China has made a series of market opening pledges over the past week, but analysts said the moves are unlikely to help Beijing and Washington take any steps toward resolving their differences or advance negotiations. Instead, frustrations are growing as punitive trade actions pile up.
China has pledged specific steps to open up its financial and insurance sector with milestones set for June and again before the end of this year. It has also addressed a key concern of President Donald Trump, pledging to significantly cut 25 percent tariffs on automobile imports this year.
Beijing also says that by 2020, electric vehicle automakers will no longer have to enter into a joint venture to avoid tariffs and gain access to the Chinese market.
However, the moves have left few impressed, analysts said.
Paul Haenle, director of the Beijing-based Tsinghua-Carnegie Center for Global Policy, said that until tangible action is taken, the U.S. will continue to be skeptical that such announcements amount to anything more than symbolic gestures that will take years (if ever) to materialize.
“Beijing has shown again and again that they are only willing to make significant policy changes when it is in their interests to do so, not in response to international pressure (something we have seen play out in their approach to the Korean peninsula),” Haenle told VOA in an emailed response.
With Chinese companies now dominating the financial and insurance sector, allowing foreign companies to come in is less of a threat and ultimately will benefit domestic enterprises more than it does foreign companies, analysts said.
The move will also help insulate China against complaints at the World Trade Organization for its long-delayed refusal to open up the sector. It is also likely to be a welcome relief for the finance sector where risks and ballooning debt have been a persistent concern, analysts said.
Made in China 2025
Some see the moves as a sign that Beijing is responding and is serious about pushing forward with its efforts to open up market access, said Erlend Ek, a trade research manager at the research group, China Policy.
China is “actually using this pressure to push the SOEs (State Owned Enterprises) and push the domestic protectionists and that might take some time, but it is in their national interest to open up,” Ek said.
Analysts note that while the trade rhetoric on both sides continues to heat up, the two sides are still talking behind the scenes. However, growing frustrations are making that increasingly difficult, they said.
The United States wants a more reciprocal relationship and for Beijing to tone down its Made in China 2025 industrial policy, said Haenle. The United States and other countries argue that Made in China 2025 discriminates against foreign imports and forces technology transfers.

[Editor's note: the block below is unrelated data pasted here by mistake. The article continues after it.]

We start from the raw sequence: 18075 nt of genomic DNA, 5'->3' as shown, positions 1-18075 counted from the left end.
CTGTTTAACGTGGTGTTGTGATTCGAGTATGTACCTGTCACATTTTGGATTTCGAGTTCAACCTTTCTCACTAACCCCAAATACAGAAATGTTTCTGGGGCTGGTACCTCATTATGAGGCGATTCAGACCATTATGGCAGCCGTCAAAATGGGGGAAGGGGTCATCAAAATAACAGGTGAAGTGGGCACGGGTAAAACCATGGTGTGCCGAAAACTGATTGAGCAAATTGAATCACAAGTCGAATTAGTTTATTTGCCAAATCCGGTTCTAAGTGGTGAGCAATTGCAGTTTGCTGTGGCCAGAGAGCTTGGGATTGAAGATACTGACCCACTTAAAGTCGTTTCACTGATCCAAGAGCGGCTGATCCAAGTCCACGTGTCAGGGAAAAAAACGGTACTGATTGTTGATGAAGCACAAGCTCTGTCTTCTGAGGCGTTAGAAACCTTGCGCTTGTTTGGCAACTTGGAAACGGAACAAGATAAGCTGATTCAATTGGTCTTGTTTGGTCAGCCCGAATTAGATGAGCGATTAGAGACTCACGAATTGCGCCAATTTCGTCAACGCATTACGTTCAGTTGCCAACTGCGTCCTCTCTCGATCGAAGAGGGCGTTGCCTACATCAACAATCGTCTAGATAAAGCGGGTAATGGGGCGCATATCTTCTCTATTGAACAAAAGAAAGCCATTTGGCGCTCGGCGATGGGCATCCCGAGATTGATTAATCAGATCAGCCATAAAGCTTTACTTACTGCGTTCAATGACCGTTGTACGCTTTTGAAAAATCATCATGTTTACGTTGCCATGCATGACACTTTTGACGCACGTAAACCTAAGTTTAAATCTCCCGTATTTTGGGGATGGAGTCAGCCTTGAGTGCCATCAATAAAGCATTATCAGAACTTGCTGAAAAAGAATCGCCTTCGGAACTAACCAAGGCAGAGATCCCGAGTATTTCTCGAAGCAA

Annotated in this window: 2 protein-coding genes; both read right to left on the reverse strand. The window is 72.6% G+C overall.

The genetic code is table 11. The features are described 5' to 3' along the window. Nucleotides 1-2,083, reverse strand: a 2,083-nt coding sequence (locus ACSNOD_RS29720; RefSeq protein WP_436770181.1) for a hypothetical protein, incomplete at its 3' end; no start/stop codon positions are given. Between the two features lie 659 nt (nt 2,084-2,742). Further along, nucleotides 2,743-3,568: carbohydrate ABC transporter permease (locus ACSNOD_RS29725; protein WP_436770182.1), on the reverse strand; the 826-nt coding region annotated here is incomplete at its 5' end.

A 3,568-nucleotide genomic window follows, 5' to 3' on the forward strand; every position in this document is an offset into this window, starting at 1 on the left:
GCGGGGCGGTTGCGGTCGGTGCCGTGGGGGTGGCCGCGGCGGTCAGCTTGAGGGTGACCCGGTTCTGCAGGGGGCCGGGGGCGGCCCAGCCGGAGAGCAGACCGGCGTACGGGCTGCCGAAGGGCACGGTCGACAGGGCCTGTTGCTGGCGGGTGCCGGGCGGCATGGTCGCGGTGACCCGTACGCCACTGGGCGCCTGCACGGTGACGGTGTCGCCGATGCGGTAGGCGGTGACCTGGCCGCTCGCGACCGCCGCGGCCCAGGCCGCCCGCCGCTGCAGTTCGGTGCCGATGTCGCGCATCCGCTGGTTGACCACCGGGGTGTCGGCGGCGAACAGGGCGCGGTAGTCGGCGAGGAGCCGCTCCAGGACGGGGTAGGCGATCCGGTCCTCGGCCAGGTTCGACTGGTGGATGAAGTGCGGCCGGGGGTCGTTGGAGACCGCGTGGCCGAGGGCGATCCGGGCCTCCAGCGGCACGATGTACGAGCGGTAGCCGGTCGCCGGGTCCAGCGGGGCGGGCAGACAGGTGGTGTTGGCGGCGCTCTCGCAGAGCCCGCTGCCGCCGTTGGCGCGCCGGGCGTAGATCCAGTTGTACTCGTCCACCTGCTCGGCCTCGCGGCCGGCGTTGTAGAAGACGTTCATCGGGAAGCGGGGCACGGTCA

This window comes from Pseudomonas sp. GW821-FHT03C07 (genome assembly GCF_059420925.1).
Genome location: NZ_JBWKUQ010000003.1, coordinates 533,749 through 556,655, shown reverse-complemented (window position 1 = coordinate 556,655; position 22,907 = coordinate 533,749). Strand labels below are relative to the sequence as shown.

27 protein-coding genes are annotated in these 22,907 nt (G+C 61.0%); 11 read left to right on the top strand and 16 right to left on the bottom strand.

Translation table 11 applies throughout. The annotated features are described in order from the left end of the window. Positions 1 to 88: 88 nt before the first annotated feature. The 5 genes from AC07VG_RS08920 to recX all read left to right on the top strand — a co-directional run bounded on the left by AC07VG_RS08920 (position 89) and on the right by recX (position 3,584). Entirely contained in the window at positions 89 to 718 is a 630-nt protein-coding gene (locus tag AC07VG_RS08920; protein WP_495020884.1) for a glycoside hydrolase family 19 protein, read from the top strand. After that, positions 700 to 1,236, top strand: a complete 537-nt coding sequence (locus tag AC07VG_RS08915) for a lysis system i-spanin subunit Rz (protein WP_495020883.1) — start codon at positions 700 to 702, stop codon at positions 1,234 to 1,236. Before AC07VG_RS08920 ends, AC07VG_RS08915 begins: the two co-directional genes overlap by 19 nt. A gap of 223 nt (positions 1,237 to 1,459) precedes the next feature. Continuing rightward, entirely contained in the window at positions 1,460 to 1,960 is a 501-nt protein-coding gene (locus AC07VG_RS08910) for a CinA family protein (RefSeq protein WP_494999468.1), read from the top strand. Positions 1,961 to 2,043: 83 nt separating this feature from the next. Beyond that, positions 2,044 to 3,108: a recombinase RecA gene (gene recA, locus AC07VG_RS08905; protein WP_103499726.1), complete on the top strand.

“The U.S. is fed up with Chinese promises of change followed by little to no tangible action,” Haenle said. “On the other hand, Chinese are frustrated with a lack of clarity on the part of the U.S. regarding what exactly needs to be done in order for trade relations to normalize.”
The Chinese also feel they've already made significant concessions to lower the trade deficit and now are beginning to wonder if the debate is more than a matter of U.S. domestic politics and technical economic issues.
Fight for the future
That concern reached near fever pitch levels this week as the United States announced a seven-year ban on the sale of American components to Chinese cellphone maker ZTE Corporation.
Beijing has characterized the move as an effort to contain China’s technological rise. The communist party-backed Global Times has warned that Beijing “will hit back in the best way it knows and inflict losses for American companies in China.”
But more investigations are underway, notes Xu Chenggang, an economics professor at the Cheung Kong Graduate School of Business and the pressure on Chinese companies will continue to build.
Earlier this week, The Wall Street Journal reported that the United States may launch a fresh trade complaint into China’s restrictions on cloud computing and high-tech services.
“That pressure it is going to be very painful (for Chines firms),” Xu said, adding that Beijing is likely to give a couple of concrete concessions in response. “Otherwise I don't see what else they can do, without these key components, these companies will not be able to produce anything.”
Chinese strategists see trade frictions as a fight for dominance in the next wave of technologies such as big data, cloud computing and artificial intelligence (AI), said China Policy’s Ek.
“It is not about now, but it is really about the future in 2025-2030. It is about getting there first,” Ek said. “I think the U.S. is quite scared of China and this state-supported model. Traditionally it hasn't been very efficient, but they see that it has got some results because they have this massive population.”
China's massive population and market is a huge advantage in developing data, AI and so on, Ek said. It is a huge carrot that the Chinese government can use to compel foreign companies to accept strong-arm tactics on market access. It is also large enough to nurture information technology companies in a protected environment at home until they are ready to go abroad.